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U of T researchers receive federal funding for research on social, cultural, economic impacts of COVID-19

(photo by U of T Communications)

Six University of Toronto researchers have been awarded federal government grants that will fund collaborative research projects focused on the social, cultural and economic impact of COVID-19 and the post-pandemic recovery.

The funding from the Social Sciences and Humanities Research Council (SSHRC) Partnership Engage Grants COVID-19 Special Initiative will support scholars in the humanities and social sciences who are carrying out research that will inform decision-making at a government, industry or not-for-profit partner organization.

All six funded U of T projects aim to advance knowledge of the myriad impacts of COVID-19 and formulate a path toward favourable outcomes for individuals, communities and businesses in Canada and beyond. Topics range from exploring the politics of clinical drug trials to fostering innovations in online education and studying solutions to keep small businesses afloat.

“The University of Toronto is grateful for the SSHRC’s support of our scholars in the humanities and social sciences. Their work is critical to helping society navigate today’s challenges and to charting a sustainable, equitable path to recovery,” said University Professor Ted Sargent, U of T’s vice-president, research and innovation, and strategic initiatives.

“Our scholars have long distinguished themselves in developing solutions to the most pressing social and economic questions of our time: Their research and insights are needed now more than ever.”

The funding for COVID-19-related research is a special initiative of the Partnership Engage Grants, awarded annually to help researchers conduct timely and short-term research activities with a partner organization. The grants are valued between $7,000 and $25,000 each.

“The ongoing COVID-19 pandemic has posed unprecedented challenges globally,” said Navdeep Bains, Canada’s minister of innovation, science and industry, in a statement.

“While much-needed focus to date has been on developing and testing effective countermeasures to control the spread of the virus, the work these researchers will be doing to examine the longer-term impacts of the pandemic – and the ensuing economic slowdown – on individuals, businesses and communities will better position Canada to emerge from the pandemic stronger.”

Among the U of T researchers backed is Carmen Logie, whose work has taken on a pandemic-related focus in recent months. The associate professor in the Factor-Inwentash Faculty of Social Work, typically focuses on stigma and other social phenomena associated with sexually transmitted infections like HIV, particularly among refugees and displaced youths.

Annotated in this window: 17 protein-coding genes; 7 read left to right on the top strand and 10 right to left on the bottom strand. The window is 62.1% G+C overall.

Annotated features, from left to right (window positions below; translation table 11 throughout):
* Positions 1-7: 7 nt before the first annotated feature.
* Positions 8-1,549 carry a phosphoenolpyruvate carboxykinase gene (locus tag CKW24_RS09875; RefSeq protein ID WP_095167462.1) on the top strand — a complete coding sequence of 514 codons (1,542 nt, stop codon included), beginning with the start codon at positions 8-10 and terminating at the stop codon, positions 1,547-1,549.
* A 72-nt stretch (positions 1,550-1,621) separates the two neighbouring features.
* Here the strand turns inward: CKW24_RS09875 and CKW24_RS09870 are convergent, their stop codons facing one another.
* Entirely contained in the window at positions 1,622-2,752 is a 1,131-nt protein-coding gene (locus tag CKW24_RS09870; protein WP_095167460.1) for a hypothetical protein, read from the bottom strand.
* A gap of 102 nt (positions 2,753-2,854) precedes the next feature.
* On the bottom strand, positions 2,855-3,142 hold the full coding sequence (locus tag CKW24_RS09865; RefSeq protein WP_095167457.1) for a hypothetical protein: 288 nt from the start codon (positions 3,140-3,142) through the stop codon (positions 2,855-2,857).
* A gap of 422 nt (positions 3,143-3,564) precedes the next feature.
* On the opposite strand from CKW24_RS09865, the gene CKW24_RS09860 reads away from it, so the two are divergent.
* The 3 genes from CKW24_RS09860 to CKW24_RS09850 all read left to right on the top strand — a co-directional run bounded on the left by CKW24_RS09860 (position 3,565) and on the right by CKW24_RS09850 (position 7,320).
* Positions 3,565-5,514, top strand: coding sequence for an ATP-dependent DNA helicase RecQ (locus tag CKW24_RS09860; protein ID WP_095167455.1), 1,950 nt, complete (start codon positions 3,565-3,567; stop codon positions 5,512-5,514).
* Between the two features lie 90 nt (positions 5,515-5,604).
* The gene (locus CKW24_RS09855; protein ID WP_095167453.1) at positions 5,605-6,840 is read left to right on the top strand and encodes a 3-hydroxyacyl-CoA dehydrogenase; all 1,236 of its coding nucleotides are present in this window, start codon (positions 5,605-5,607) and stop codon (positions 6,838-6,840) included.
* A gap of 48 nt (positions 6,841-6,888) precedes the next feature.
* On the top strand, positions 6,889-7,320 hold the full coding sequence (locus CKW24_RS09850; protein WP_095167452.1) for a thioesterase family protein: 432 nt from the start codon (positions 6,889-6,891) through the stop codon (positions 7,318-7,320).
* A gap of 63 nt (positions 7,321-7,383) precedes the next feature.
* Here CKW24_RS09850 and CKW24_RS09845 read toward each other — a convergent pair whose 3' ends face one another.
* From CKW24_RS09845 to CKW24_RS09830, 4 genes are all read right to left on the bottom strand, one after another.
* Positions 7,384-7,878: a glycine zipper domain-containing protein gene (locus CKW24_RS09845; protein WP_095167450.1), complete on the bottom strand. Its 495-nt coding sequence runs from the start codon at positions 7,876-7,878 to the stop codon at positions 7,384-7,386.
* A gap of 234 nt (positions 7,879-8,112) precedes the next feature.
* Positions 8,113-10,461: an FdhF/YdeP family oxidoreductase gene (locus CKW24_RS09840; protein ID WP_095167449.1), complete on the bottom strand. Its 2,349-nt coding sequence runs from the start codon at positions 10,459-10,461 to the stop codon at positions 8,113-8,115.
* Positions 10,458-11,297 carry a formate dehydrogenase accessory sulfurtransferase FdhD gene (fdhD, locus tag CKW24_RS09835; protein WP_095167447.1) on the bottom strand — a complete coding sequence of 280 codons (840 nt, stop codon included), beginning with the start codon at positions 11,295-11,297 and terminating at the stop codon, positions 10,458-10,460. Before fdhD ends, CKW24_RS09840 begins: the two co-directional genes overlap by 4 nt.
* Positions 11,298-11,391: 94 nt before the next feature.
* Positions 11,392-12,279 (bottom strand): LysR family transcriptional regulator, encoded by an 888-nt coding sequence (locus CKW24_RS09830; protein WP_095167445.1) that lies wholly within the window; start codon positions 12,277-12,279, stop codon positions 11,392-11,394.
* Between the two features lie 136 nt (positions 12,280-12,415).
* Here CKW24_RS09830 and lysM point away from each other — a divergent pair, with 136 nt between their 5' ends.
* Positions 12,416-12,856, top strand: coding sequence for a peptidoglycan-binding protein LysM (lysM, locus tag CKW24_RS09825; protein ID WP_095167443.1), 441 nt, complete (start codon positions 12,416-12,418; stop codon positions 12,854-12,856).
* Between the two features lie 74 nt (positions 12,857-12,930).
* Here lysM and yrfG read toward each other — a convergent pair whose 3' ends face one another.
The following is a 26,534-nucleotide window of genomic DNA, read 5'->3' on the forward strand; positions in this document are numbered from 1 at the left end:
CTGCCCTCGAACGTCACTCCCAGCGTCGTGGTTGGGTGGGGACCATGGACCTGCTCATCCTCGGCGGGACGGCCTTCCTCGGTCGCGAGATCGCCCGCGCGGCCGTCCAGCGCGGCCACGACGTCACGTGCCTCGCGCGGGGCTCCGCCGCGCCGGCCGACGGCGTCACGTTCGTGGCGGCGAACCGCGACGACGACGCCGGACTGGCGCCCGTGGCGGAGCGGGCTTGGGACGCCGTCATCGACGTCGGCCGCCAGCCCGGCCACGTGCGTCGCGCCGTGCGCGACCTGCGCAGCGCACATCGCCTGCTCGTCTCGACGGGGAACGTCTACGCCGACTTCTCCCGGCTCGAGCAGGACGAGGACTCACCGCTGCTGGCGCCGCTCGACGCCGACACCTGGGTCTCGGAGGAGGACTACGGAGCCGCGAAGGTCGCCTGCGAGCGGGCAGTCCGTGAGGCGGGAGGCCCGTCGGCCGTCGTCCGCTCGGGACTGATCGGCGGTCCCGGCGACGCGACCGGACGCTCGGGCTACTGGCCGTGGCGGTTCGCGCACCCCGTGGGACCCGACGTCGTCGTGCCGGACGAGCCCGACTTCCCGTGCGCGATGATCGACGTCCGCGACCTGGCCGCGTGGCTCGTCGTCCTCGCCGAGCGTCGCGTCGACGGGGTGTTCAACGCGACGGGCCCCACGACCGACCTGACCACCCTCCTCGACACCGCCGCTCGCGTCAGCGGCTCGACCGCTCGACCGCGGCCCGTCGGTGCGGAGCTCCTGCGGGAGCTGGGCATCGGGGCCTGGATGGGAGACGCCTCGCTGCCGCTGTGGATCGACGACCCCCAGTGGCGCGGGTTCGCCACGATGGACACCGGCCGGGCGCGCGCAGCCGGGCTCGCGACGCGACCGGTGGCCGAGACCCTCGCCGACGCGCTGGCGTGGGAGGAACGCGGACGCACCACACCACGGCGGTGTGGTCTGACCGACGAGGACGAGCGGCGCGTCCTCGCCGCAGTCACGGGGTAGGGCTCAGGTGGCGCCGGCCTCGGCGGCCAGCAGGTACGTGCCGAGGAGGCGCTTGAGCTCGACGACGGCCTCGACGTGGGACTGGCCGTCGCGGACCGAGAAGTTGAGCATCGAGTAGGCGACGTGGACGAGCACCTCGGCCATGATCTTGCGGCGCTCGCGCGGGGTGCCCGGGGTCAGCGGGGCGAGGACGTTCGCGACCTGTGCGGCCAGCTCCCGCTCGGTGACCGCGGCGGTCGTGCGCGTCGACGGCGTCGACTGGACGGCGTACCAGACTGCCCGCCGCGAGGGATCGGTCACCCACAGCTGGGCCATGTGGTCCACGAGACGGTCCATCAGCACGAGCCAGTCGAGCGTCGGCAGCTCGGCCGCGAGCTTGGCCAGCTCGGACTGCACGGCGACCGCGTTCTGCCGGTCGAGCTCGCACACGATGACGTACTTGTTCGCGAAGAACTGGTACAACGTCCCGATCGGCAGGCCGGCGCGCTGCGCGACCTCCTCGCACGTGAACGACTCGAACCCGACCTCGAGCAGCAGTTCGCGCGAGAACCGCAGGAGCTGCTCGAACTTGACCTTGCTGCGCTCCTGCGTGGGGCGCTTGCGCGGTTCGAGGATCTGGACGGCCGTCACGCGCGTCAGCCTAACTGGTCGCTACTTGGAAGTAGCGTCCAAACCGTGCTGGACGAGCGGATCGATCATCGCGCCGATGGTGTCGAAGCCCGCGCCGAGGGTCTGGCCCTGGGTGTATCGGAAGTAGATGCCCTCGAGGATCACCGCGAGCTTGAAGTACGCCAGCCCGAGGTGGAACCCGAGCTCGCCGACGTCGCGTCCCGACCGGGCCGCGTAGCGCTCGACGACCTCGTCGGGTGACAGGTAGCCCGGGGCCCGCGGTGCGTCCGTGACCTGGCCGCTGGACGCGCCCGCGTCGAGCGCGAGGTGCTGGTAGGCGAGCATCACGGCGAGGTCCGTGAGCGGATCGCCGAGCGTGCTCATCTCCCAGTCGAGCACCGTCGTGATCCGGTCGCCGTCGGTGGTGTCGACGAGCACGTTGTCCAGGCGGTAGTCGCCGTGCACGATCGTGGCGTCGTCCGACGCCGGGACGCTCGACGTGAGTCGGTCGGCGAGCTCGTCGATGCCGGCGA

In June, Logie was one of 26 U of T researchers to receive support from a Canadian Institutes for Health Research (CIHR) rapid research funding competition for her research on how COVID-19 is affecting young refugees in Uganda’s capital Kampala, and how social media and text messaging can be used to help them receive information about COVID-19 and express their concerns.

Her SSHRC Partnership Engage Grant will now support research on arts-based approaches to building resilience and preparedness among adolescents in South Africa amid the pandemic.

In addition to supporting work by Logie and other U of T experts in COVID-19-related realms, SSHRC also awarded a Partnership Engage Grant from its regular funding call to Professor Gustavo Bobonis of the department of economics in the Faculty of Arts & Science for his work on improving access to justice and support services among victims of intimate partner violence.


Here is the full list of U of T researchers who received SSHRC Partnership Engage Grants:

Partnership Engage Grants COVID-19 Special Initiative

  • Mark Chignell of the department of mechanical and industrial engineering in the Faculty of Applied Science & Engineering – COVID-19 Resilience Enhancement with Social Training (CREST): Elucidating the role of social factors in motivating collaborative exercise
  • Quinn Grundy of the Lawrence S. Bloomberg Faculty of Nursing – COVID-19: The politics of clinical trials in a pandemic and the role of blood collection agencies in developing a treatment for COVID-19
  • Carmen Logie of the Factor-Inwentash Faculty of Social Work – COVID-19: Alien time capsules as a remote participatory arts-based approach to build resilience and disaster preparedness in the COVID-19 pandemic among adolescents in South Africa
  • Amaya Perez-Brumer of the Dalla Lana School of Public Health – COVID-19: Testimonios of COVID-19 violence and solidarity among Peruvian transgender communities
  • Enrica Piccardo of the department of curriculum, teaching and learning at the Ontario Institute for Studies in Education – COVID-19: Supporting online language learning: Fostering pedagogical innovation in a time of crisis
  • Marcelo Vieta of the department of leadership, higher and adult education at the Ontario Institute for Studies in Education – COVID-19: Rescuing SMEs During and after COVID-19: action research supporting small and medium-sized enterprises in Ontario via conversions to co-operatives

Partnership Engage Grants regular funding call

  • Gustavo Bobonis of the department of economics in the Faculty of Arts & Science – Improving access to justice in intimate partner violence cases: Availability, support services, and personnel quality

 

 

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